Income We Cannot Outlive - With the explosion of baby boomers and the improvements in modern medicine, today's life expectancies are greater than ever. When Social Security was enacted in 1931, the average life expectancy for a male was approximately 59 years...and yet Social Security didn't start paying benefits until age 62 with full benefits at 65! Today the average male's average life expectancy is approximately 85 years...so you can see why we are having such a tremendous battle with Social Security benefits. Many studies show that by the year 2030, more than 2/3 of the people alive (in the U.S) will be over the age of 60! Therefore, the message here is that retirement plans today should have an outlook consisting of a minimum of 30 years.**
Income Growth Potential - In order for your income to grow, a retiree's assets must grow at a rate that exceeds the withdrawal rate. This means that investing a portion in the stock market plays a vital role in retirement planning. Many think they can accomplish adequate retirement income by simply investing in bonds and CD's, but that is usually not the answer. For example, when considering investing in bond's or CD's, and factoring in inflation and taxes, using these income-producing investments may not accomplish the growth you need over the long haul (especially considering the fact that interest rates over the past decade have been historically low). This is where the demand for professional money management plays a key role in a financial planner's retirement strategy.
Maintain Control - A successful retirement plan should be able to provide the income needed for the entire duration of your golden years. In the old days, this could only be accomplished through an annuity. The huge downsides to these "old school" annuities were that the retiree would give up the two most important things...control and access to the money. In other words, an annuity would pay a fixed income for life, but there would no longer be access to or control of these monies. Not a good option! In a retirement plan, clients should demand total control over assets, both during accumulation and distribution, so that they can choose how and where to invest or spend these hard-earned monies.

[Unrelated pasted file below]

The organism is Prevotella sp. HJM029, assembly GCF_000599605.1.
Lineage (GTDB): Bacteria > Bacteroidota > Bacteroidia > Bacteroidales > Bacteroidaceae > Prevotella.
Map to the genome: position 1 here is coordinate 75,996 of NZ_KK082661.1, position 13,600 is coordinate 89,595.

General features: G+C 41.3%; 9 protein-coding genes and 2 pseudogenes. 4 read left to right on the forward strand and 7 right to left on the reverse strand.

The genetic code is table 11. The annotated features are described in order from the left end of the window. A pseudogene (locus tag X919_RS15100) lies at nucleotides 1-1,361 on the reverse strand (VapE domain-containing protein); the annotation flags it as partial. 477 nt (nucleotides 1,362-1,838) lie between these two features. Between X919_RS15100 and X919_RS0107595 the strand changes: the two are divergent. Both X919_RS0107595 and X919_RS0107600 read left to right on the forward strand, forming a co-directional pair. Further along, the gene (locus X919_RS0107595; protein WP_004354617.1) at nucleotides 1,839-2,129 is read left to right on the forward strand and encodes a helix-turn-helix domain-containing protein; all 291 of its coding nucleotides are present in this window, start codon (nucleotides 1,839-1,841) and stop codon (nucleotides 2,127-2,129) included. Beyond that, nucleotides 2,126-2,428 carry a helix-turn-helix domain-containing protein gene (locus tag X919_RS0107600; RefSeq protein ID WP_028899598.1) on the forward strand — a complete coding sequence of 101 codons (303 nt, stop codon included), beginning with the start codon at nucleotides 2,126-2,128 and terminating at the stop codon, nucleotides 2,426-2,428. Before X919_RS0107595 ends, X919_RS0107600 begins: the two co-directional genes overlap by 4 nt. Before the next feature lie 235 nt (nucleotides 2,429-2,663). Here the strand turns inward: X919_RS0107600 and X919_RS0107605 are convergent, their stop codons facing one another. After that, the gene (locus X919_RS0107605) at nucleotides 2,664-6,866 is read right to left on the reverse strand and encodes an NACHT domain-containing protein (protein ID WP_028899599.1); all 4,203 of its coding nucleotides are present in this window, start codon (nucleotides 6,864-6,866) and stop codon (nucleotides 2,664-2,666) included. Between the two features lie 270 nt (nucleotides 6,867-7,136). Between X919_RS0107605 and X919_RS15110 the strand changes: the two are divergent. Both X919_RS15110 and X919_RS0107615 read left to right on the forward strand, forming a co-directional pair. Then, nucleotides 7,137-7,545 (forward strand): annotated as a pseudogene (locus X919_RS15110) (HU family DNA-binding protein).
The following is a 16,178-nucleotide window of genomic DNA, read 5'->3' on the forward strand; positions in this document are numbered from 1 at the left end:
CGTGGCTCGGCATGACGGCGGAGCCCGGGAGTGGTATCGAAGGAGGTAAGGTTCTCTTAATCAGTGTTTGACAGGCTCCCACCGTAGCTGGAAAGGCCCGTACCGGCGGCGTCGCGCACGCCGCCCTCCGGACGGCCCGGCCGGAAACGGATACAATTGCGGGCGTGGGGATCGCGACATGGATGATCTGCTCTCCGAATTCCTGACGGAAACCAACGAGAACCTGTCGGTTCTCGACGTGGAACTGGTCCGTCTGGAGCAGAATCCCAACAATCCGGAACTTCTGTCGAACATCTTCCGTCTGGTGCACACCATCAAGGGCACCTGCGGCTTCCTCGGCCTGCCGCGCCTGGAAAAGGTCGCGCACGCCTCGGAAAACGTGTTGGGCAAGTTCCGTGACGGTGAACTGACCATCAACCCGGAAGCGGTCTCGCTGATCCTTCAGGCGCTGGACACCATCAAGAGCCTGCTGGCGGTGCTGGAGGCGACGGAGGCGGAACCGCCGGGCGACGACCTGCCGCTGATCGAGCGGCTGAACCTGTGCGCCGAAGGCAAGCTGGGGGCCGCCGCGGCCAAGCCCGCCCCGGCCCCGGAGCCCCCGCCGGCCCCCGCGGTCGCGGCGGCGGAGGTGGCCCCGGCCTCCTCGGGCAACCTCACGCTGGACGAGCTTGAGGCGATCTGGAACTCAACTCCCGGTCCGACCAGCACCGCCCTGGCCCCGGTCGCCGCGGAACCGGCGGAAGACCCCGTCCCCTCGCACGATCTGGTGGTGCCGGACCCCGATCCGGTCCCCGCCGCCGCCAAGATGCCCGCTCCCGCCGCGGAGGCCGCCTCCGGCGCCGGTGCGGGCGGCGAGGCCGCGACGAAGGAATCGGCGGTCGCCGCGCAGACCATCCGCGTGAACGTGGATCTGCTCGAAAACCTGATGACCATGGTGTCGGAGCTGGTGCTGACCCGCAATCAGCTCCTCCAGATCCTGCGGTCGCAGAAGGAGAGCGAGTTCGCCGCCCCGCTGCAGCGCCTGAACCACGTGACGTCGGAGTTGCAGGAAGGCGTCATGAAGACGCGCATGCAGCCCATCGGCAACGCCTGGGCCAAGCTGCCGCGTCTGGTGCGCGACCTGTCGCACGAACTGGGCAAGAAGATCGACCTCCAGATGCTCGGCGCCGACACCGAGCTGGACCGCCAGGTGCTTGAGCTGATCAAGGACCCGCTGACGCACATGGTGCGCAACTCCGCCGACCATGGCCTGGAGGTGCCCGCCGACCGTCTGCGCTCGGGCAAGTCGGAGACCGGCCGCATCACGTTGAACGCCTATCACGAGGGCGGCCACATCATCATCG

Maintain Access - Similar to the previous demand for control, clients should demand access to money in the event of need. Although every retirement plan should include setting some monies aside for unexpected events or emergencies, sometimes life brings about severe changes for which no retirement plan is prepared.
Because there are so many moving parts in typical retirement lives such as health, interest rates, taxes, inflation, health care costs, long-term care needs, etc., clients need to be certain money is not "locked up" in the event access is needed.
Full Transfer to Beneficiaries - Another common theme is the importance of leaving a legacy. At a bare minimum, every retirement plan should demand that there is a method in place to help whatever money is not spent pass efficiently on to children, family, loved ones or charities.
Professional Supervision - Retirement should be one big vacation, where one gets to enjoy things such as traveling, dining out, buying nice things, gifting or spending money with families, donating, etc. The very last thing clients should be focusing on in retirement is worrying over money and the financial plan. In every important aspect of our lives, there are professionals who are passionate about taking care of us. Therefore, clients should demand to enjoy retirement, and leave the worries about finances to the professionals.
Consolidation - When clients retire, the last thing they want to do is receive multiple statements from many different companies. In my opinion, a retirement plan should adopt a philosophy of "putting all your eggs in one basket". However, first be sure you know as much as possible about that basket. Then, make sure someone is watching over it very closely. Having your finances consolidated in retirement may help create easier management of your financial life.
**Fidelity Advisor 2006 Survey of Investors at Retirement